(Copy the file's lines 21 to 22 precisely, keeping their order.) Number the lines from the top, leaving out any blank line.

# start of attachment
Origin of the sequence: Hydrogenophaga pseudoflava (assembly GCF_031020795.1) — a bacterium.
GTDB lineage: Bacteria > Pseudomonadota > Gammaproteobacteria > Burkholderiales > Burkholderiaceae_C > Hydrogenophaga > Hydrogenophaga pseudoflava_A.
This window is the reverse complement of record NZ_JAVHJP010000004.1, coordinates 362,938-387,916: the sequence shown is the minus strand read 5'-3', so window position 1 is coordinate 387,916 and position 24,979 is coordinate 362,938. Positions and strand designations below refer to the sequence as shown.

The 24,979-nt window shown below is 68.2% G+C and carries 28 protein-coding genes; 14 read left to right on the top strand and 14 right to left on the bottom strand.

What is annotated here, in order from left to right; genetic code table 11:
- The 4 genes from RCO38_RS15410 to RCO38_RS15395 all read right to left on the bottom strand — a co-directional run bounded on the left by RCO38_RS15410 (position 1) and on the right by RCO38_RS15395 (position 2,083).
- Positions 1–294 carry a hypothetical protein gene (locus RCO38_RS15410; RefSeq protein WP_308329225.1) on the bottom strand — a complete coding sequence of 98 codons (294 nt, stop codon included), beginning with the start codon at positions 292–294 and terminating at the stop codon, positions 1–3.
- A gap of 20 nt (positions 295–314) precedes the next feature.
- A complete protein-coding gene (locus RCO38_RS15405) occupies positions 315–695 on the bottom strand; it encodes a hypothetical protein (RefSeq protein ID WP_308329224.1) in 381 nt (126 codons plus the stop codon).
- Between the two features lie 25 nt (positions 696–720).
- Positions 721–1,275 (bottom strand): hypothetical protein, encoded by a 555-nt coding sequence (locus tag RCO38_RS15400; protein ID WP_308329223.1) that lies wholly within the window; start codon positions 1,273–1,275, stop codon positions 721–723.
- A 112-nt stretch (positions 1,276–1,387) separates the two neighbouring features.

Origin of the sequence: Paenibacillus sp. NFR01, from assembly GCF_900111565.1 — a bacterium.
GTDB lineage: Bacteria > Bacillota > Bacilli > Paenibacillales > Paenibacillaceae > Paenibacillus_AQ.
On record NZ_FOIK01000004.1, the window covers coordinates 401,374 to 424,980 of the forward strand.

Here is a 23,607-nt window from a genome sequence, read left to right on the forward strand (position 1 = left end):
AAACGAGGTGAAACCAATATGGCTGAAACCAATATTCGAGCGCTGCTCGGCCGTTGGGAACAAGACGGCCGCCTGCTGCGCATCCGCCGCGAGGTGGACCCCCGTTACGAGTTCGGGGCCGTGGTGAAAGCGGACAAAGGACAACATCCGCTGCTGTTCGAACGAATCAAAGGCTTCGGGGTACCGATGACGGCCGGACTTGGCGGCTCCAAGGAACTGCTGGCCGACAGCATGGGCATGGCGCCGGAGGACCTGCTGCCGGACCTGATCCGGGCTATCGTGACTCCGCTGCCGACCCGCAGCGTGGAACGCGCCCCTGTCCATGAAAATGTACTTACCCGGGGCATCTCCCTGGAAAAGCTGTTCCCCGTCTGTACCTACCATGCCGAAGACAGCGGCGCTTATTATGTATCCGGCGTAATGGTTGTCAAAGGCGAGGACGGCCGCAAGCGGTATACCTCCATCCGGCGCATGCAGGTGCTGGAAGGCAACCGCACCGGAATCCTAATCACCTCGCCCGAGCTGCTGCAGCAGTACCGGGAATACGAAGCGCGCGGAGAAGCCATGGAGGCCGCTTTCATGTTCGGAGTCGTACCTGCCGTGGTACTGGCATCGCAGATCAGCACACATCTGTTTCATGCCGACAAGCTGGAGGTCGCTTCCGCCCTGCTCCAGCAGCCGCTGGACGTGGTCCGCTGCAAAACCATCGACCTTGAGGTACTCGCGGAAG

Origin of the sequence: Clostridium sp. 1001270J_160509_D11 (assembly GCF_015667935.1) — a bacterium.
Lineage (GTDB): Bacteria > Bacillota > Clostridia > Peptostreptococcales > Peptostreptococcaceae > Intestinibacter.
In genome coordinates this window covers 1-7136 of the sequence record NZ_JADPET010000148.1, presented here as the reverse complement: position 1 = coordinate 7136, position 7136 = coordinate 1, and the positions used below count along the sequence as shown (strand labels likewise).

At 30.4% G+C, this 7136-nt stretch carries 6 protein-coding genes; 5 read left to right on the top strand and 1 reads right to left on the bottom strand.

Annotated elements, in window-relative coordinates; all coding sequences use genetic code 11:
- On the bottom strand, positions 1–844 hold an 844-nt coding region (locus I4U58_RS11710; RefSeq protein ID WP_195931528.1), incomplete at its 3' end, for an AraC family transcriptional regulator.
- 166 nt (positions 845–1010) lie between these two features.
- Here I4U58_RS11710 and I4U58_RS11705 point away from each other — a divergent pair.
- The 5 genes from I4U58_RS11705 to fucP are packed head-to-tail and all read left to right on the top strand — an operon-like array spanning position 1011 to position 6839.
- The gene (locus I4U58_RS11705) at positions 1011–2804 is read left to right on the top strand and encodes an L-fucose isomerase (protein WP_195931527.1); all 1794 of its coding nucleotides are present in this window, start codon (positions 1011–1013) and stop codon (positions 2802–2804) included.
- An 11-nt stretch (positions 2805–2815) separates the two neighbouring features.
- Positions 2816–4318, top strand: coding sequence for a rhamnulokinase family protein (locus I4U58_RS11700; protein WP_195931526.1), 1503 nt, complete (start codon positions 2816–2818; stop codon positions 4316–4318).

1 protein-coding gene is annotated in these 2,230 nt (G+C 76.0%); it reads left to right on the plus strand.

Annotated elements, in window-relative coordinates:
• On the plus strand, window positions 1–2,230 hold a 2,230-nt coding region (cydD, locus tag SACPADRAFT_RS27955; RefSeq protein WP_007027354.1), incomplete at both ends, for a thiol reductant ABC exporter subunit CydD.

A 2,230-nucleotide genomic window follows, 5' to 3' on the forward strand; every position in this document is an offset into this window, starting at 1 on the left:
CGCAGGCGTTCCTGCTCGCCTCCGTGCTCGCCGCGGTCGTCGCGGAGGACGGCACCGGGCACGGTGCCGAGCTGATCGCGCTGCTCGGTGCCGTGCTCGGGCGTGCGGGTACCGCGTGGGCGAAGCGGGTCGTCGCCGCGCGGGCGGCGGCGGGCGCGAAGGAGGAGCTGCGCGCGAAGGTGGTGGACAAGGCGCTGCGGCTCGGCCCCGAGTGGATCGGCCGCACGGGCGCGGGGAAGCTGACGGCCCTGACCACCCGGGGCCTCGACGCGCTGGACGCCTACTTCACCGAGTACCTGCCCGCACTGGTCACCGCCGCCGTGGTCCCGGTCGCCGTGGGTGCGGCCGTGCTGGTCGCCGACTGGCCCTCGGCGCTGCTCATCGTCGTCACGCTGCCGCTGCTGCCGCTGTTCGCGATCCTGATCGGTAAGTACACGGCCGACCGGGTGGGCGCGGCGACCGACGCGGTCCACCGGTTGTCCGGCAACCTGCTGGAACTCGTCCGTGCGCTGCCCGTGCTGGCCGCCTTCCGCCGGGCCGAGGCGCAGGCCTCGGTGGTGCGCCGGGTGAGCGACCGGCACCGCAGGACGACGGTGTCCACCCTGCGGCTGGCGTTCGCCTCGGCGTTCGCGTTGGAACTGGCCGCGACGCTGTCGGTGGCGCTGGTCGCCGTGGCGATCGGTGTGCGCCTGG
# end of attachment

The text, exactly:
At 30.4% G+C, this 7136-nt stretch carries 6 protein-coding genes; 5 read left to right on the top strand and 1 reads right to left on the bottom strand.

Annotated elements, in window-relative coordinates; all coding sequences use genetic code 11: